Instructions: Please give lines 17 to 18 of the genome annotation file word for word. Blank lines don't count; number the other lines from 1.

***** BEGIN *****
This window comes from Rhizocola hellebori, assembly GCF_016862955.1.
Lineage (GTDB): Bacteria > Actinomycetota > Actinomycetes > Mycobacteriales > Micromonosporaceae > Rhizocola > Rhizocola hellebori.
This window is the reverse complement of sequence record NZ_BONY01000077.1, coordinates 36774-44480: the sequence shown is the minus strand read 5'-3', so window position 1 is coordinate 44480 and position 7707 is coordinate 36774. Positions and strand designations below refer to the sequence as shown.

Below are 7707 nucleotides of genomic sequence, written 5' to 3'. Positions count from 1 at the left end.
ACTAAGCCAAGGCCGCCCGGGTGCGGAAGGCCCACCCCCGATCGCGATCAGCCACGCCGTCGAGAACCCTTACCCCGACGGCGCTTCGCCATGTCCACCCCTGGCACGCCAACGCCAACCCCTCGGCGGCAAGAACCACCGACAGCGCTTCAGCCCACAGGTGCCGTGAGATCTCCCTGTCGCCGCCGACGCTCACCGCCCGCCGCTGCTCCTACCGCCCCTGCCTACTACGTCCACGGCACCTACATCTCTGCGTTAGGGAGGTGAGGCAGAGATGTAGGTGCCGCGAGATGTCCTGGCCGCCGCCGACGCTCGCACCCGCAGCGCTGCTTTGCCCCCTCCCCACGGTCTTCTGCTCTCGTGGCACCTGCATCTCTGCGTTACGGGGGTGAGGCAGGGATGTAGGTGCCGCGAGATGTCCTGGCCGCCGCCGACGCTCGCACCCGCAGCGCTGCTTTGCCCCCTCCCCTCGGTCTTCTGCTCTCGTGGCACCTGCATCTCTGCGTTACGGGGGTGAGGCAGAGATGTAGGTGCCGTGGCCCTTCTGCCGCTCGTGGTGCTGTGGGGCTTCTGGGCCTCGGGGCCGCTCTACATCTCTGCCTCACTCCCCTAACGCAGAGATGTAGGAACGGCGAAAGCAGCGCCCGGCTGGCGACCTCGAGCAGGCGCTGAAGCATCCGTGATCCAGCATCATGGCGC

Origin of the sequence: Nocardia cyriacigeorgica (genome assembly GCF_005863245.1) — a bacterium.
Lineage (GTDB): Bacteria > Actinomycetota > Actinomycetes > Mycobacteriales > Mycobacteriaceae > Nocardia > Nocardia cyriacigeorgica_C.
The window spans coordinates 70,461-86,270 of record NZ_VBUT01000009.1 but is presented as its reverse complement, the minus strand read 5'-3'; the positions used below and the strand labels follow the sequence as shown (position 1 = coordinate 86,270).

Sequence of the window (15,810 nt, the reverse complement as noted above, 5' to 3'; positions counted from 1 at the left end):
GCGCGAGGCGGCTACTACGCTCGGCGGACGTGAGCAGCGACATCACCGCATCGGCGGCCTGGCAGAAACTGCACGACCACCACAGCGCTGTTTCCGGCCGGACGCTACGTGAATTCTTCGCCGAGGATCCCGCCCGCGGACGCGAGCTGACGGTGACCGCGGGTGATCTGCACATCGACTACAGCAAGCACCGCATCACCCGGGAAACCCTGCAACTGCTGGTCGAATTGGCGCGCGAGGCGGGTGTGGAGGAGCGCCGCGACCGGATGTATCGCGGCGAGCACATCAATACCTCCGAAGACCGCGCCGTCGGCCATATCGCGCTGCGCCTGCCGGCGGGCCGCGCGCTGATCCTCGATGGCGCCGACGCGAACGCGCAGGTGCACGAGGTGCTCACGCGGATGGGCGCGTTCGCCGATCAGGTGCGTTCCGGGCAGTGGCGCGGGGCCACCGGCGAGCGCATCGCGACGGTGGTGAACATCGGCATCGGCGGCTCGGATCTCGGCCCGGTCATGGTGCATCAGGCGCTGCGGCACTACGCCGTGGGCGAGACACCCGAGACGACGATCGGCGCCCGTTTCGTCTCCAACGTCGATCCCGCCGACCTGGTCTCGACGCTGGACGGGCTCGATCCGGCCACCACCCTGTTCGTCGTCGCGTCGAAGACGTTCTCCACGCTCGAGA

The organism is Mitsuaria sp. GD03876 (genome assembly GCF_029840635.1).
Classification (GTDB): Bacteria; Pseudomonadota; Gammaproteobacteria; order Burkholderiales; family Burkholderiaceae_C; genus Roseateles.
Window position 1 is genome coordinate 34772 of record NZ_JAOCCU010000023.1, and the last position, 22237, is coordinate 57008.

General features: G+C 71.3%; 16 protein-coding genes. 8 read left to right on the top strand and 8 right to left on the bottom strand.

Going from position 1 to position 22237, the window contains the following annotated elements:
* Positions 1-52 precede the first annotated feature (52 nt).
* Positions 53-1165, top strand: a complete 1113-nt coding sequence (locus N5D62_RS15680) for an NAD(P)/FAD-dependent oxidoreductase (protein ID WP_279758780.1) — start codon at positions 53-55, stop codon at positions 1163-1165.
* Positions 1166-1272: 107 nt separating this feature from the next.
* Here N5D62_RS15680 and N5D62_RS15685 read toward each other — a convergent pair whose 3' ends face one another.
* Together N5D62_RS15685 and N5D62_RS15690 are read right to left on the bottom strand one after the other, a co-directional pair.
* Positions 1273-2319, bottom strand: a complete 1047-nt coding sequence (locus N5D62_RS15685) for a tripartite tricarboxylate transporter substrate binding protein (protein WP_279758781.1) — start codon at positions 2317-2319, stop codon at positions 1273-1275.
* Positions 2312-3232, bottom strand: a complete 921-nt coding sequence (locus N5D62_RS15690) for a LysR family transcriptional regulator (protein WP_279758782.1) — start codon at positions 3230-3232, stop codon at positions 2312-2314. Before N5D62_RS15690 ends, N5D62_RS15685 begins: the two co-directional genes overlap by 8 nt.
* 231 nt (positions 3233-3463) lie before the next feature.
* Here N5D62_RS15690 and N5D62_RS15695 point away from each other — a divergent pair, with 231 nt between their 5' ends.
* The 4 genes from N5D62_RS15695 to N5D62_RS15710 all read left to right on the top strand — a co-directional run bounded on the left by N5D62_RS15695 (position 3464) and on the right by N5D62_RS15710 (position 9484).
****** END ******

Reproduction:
* Positions 53-1165, top strand: a complete 1113-nt coding sequence (locus N5D62_RS15680) for an NAD(P)/FAD-dependent oxidoreductase (protein ID WP_279758780.1) — start codon at positions 53-55, stop codon at positions 1163-1165.
* Positions 1166-1272: 107 nt separating this feature from the next.